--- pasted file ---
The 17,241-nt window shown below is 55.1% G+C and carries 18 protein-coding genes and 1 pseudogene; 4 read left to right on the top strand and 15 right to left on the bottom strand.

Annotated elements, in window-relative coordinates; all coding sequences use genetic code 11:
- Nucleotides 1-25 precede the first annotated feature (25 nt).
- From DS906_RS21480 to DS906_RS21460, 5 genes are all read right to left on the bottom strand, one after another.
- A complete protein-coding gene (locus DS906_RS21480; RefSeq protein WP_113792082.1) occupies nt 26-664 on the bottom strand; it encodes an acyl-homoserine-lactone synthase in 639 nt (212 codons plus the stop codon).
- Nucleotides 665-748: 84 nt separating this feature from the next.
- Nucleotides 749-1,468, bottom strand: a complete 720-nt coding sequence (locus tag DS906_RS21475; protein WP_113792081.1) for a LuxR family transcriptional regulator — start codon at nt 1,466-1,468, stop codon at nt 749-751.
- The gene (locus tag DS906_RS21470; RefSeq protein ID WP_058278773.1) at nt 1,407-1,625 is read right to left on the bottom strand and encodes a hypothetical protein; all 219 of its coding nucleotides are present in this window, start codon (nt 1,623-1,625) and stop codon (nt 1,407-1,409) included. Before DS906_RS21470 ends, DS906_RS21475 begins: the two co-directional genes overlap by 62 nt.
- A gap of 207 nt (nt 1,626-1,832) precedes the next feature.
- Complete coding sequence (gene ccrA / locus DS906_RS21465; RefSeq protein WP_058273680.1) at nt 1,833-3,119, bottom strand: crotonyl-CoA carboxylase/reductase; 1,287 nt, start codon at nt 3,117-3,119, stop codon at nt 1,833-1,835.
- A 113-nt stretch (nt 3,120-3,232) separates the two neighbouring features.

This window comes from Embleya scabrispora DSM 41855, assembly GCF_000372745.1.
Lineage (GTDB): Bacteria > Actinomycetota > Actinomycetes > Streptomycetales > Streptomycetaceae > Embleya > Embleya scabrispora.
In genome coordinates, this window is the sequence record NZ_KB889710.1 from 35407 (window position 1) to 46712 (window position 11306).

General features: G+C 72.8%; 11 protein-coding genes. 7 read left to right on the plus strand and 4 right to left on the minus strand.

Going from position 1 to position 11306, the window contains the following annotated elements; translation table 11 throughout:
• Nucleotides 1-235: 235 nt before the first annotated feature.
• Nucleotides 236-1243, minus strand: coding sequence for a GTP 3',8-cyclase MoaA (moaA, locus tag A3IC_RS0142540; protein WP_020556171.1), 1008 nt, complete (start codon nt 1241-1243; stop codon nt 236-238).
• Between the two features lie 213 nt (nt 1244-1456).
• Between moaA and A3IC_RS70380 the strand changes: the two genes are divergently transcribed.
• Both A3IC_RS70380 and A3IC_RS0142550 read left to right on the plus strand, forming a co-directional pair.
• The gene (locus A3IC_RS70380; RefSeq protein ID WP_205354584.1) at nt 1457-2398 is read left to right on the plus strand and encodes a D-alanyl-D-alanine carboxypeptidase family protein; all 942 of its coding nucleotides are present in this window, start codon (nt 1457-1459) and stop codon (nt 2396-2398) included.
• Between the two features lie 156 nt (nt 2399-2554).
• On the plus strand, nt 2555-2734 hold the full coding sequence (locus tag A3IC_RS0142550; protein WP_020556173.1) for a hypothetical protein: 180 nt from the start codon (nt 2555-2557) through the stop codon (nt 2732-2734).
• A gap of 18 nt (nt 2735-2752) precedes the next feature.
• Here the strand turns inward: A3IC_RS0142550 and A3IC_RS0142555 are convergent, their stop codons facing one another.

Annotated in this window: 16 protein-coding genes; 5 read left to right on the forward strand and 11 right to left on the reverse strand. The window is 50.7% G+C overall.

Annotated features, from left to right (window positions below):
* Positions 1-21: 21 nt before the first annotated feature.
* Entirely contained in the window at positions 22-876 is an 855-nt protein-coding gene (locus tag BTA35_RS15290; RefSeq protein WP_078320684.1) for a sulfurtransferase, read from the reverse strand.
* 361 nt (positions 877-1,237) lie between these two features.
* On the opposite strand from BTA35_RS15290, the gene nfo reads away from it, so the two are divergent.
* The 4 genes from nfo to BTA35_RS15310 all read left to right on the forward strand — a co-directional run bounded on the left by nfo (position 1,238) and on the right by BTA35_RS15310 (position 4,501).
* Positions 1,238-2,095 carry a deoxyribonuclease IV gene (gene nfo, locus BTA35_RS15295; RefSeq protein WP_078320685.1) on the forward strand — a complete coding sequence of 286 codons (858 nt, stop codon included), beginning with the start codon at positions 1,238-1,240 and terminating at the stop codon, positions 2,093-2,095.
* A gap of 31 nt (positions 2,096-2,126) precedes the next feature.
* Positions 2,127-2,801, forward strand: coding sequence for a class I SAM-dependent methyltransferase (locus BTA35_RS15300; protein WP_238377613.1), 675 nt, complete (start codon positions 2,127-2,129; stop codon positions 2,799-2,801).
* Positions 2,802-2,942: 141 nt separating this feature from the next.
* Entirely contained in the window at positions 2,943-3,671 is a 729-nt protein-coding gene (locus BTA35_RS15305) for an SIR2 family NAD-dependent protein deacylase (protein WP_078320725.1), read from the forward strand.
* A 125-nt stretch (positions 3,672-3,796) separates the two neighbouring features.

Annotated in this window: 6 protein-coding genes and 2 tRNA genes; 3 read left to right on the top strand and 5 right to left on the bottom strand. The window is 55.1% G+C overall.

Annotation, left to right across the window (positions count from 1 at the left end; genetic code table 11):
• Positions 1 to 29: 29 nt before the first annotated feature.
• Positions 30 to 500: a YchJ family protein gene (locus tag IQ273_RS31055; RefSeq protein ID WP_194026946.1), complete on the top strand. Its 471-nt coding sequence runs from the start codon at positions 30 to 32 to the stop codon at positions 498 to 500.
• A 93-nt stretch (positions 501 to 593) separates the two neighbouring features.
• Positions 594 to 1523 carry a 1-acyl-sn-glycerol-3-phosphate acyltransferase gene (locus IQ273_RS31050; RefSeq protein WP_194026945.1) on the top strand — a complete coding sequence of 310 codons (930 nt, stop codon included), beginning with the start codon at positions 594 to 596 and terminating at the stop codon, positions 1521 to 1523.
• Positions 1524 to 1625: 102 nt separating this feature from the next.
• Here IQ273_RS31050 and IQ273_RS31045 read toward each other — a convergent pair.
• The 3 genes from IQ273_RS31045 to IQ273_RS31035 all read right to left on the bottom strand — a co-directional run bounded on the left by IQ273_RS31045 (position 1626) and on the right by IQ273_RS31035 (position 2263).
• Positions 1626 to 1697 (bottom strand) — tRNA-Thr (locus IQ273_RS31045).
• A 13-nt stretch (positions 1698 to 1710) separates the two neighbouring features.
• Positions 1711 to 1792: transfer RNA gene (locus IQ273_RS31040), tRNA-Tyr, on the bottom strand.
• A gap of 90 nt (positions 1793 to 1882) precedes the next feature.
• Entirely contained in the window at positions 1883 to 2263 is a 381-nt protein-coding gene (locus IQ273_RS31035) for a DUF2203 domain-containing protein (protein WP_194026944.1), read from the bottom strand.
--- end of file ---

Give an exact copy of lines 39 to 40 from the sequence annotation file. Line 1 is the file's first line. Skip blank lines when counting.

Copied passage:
* A 125-nt stretch (positions 3,672-3,796) separates the two neighbouring features.

Annotated in this window: 6 protein-coding genes and 2 tRNA genes; 3 read left to right on the top strand and 5 right to left on the bottom strand. The window is 55.1% G+C overall.